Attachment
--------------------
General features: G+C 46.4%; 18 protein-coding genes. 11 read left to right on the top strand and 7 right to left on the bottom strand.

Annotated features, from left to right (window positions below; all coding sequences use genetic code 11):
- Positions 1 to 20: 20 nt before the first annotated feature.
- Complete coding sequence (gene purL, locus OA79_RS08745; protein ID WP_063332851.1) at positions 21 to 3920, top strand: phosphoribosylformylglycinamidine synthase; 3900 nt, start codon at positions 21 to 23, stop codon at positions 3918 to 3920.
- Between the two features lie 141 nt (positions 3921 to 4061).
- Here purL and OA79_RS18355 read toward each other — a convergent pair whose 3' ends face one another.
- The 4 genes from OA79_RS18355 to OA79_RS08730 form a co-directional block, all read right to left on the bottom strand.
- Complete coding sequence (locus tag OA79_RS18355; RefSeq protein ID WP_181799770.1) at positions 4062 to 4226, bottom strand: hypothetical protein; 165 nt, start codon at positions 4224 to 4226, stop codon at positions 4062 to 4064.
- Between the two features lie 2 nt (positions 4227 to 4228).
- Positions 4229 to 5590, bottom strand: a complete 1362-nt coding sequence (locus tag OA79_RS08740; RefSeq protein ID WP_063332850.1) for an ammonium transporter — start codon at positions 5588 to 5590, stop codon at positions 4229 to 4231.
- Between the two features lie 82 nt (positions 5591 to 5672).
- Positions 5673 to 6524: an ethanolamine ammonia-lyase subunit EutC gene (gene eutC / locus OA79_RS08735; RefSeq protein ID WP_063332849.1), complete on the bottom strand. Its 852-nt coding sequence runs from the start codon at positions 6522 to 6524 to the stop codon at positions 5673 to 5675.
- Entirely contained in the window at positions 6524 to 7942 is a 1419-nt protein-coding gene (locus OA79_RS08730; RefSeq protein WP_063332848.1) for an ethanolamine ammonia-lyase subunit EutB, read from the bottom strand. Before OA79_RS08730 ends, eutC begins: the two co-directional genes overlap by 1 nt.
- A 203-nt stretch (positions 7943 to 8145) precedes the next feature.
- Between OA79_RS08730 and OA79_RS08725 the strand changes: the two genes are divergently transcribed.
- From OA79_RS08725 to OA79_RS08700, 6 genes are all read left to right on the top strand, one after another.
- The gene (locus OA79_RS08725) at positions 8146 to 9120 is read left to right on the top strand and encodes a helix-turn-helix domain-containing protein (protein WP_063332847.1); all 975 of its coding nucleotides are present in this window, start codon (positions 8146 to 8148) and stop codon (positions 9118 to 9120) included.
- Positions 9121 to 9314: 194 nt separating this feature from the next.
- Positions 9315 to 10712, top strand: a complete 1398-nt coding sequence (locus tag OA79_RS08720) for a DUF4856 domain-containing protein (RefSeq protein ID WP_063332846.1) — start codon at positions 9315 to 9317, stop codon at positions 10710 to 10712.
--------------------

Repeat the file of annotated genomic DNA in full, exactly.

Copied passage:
General features: G+C 46.4%; 18 protein-coding genes. 11 read left to right on the top strand and 7 right to left on the bottom strand.

Annotated features, from left to right (window positions below; all coding sequences use genetic code 11):
- Positions 1 to 20: 20 nt before the first annotated feature.
- Complete coding sequence (gene purL, locus OA79_RS08745; protein ID WP_063332851.1) at positions 21 to 3920, top strand: phosphoribosylformylglycinamidine synthase; 3900 nt, start codon at positions 21 to 23, stop codon at positions 3918 to 3920.
- Between the two features lie 141 nt (positions 3921 to 4061).
- Here purL and OA79_RS18355 read toward each other — a convergent pair whose 3' ends face one another.
- The 4 genes from OA79_RS18355 to OA79_RS08730 form a co-directional block, all read right to left on the bottom strand.
- Complete coding sequence (locus tag OA79_RS18355; RefSeq protein ID WP_181799770.1) at positions 4062 to 4226, bottom strand: hypothetical protein; 165 nt, start codon at positions 4224 to 4226, stop codon at positions 4062 to 4064.
- Between the two features lie 2 nt (positions 4227 to 4228).
- Positions 4229 to 5590, bottom strand: a complete 1362-nt coding sequence (locus tag OA79_RS08740; RefSeq protein ID WP_063332850.1) for an ammonium transporter — start codon at positions 5588 to 5590, stop codon at positions 4229 to 4231.
- Between the two features lie 82 nt (positions 5591 to 5672).
- Positions 5673 to 6524: an ethanolamine ammonia-lyase subunit EutC gene (gene eutC / locus OA79_RS08735; RefSeq protein ID WP_063332849.1), complete on the bottom strand. Its 852-nt coding sequence runs from the start codon at positions 6522 to 6524 to the stop codon at positions 5673 to 5675.
- Entirely contained in the window at positions 6524 to 7942 is a 1419-nt protein-coding gene (locus OA79_RS08730; RefSeq protein WP_063332848.1) for an ethanolamine ammonia-lyase subunit EutB, read from the bottom strand. Before OA79_RS08730 ends, eutC begins: the two co-directional genes overlap by 1 nt.
- A 203-nt stretch (positions 7943 to 8145) precedes the next feature.
- Between OA79_RS08730 and OA79_RS08725 the strand changes: the two genes are divergently transcribed.
- From OA79_RS08725 to OA79_RS08700, 6 genes are all read left to right on the top strand, one after another.
- The gene (locus OA79_RS08725) at positions 8146 to 9120 is read left to right on the top strand and encodes a helix-turn-helix domain-containing protein (protein WP_063332847.1); all 975 of its coding nucleotides are present in this window, start codon (positions 8146 to 8148) and stop codon (positions 9118 to 9120) included.
- Positions 9121 to 9314: 194 nt separating this feature from the next.
- Positions 9315 to 10712, top strand: a complete 1398-nt coding sequence (locus tag OA79_RS08720) for a DUF4856 domain-containing protein (RefSeq protein ID WP_063332846.1) — start codon at positions 9315 to 9317, stop codon at positions 10710 to 10712.